Updated: Nov 11, 2021
Zoltan Toth-Czifra is the CEO of Real Deal Milk, a new startup innovating to create milk and dairy products - without cows. Using precision fermentation technology, Real Deal Milk aims to make dairy products that replicate milk and dairy products. And according to Toth-Czifra, it’s the real thing - “we’re making a nutritionally, chemically, gastronomically equivalent version of milk - we’re making real milk, hence the name”.
He explains that “in order for us to get more people on board with conscious eating, we need to create products that are equivalent or better than what they are trying to replace” and to “create dairy substitutes that are not just matching the original but potentially make it better or cheaper”.
They aim to make products that cover the whole range of dairy - think cheese, ice cream, yoghurt - and are both environmentally conscious and “preserve the culture associated with dairy” which, according to Toth-Czifra, is going to be one of the key educational pieces when convincing consumers to purchase these new products. In his view, it is about ensuring that consumers can focus on making conscious food choices, but can also “still enjoy a piece of cheese or ice cream without having to worry too much about their impact”.
Toth-Czifra talks about this in relation to Real Deal Milk’s technology, highlighting that “for centuries the role of technology has been to reduce scarcity, but in this century it has acquired a new role - which is to reduce guilt and restore our innocence, our balance of how we think about our environment, animals and other people”.
So how do they create these new dairy products?
The technology developed by Real Deal Milk uses precision fermentation, which repurposes the genetic sequence of a cow, finds the genes responsible for expressing particular proteins and then inserts those genes into yeast cells, which “basically act as tiny manufacturing plants to make proteins and express them”. After this, they grow the yeast cells in a fermentation tank and then purify the protein by removing everything else so that you’re left with solely protein. Finally, they combine this protein with sugars and fats to create milk.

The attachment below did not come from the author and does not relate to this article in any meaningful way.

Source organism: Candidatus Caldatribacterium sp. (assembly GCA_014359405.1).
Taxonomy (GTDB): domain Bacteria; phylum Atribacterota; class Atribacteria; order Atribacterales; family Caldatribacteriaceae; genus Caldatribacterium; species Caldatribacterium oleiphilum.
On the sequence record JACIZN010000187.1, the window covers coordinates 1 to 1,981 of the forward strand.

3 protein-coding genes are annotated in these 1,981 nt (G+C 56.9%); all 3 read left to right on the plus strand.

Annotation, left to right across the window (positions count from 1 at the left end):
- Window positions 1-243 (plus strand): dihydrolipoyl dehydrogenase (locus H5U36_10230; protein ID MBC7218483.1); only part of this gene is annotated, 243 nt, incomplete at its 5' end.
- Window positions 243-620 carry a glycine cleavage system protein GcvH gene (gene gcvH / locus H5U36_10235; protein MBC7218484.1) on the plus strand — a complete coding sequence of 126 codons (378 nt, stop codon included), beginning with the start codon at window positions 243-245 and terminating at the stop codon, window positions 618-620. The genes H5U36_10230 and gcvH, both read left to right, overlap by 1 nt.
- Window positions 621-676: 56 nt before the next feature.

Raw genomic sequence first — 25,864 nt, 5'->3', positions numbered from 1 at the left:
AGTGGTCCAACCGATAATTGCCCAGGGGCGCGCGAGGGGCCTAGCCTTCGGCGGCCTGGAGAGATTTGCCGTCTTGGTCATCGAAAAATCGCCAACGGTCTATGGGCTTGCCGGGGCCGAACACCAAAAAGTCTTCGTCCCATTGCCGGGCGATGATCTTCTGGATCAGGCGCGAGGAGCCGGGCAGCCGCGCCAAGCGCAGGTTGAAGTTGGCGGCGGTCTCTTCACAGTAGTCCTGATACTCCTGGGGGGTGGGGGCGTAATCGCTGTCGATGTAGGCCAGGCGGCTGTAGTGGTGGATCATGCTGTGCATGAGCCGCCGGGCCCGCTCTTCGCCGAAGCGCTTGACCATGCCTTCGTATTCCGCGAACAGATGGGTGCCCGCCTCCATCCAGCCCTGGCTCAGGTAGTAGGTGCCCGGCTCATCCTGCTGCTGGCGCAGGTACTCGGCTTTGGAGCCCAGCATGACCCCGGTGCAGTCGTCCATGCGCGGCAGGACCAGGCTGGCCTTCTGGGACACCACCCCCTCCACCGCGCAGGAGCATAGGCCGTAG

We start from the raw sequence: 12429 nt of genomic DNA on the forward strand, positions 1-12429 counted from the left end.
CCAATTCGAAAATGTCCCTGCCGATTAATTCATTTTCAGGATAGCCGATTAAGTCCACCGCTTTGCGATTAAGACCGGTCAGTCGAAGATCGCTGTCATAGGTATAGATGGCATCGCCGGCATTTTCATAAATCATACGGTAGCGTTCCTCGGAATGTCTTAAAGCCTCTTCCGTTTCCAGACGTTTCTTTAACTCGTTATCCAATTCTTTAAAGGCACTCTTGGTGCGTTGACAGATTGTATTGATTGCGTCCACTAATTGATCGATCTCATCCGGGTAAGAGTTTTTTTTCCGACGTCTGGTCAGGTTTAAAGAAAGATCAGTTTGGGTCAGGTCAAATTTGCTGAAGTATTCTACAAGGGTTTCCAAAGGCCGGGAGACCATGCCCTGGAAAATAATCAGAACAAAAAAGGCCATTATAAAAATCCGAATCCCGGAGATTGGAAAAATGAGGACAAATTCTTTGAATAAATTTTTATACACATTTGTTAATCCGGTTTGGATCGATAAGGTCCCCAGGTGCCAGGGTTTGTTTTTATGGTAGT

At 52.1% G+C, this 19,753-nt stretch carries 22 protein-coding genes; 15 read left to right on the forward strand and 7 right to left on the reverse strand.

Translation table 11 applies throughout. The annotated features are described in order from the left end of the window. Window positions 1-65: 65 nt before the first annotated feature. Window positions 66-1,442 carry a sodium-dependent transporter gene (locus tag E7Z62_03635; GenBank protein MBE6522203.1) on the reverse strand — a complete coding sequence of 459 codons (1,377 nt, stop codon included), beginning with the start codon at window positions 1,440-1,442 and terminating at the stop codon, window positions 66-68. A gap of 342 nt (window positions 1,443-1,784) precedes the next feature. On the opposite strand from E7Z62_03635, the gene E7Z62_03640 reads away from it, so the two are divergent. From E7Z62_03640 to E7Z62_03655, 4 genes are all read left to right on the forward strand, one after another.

Toth-Czifra outlines that this is the first time that this technology is being applied to large product categories like dairy at scale - and emphasises that the technology is vegan and that no animals are harmed in the process.
He says that one of the exciting parts of this technology is that it has the potential to be cheaper than dairy and much better for the environment than traditional dairy production, because it can “take the production globally and distribute it globally”, where it is normally geographically limited in relation to the places that it is possible to raise dairy cows. It also reduces environmental costs associated with land use and grazing. As he explains, “the demand for dairy is growing every day globally and our land use, water use etc are already very strained to feed the 7-8 billion people we have right now, but it’s going to be a big challenge when you have to feed 10 billion people and most of them will demand some higher protein content in their food - and I think we’re going to have to rely on technology to do that at all.”
This sense of urgency underpins the work of Real Deal Milk and provides a sense of purpose for Toth-Czifra. He argues that the environmental challenges that we are facing in relation to climate change mean that “months and years do matter” which is “why it’s important that more people work on cellular agriculture and revolutionising the way we make food”.
Currently, Real Deal Milk are focussing on scaling and efficiency and hope to be on the market in the next few years.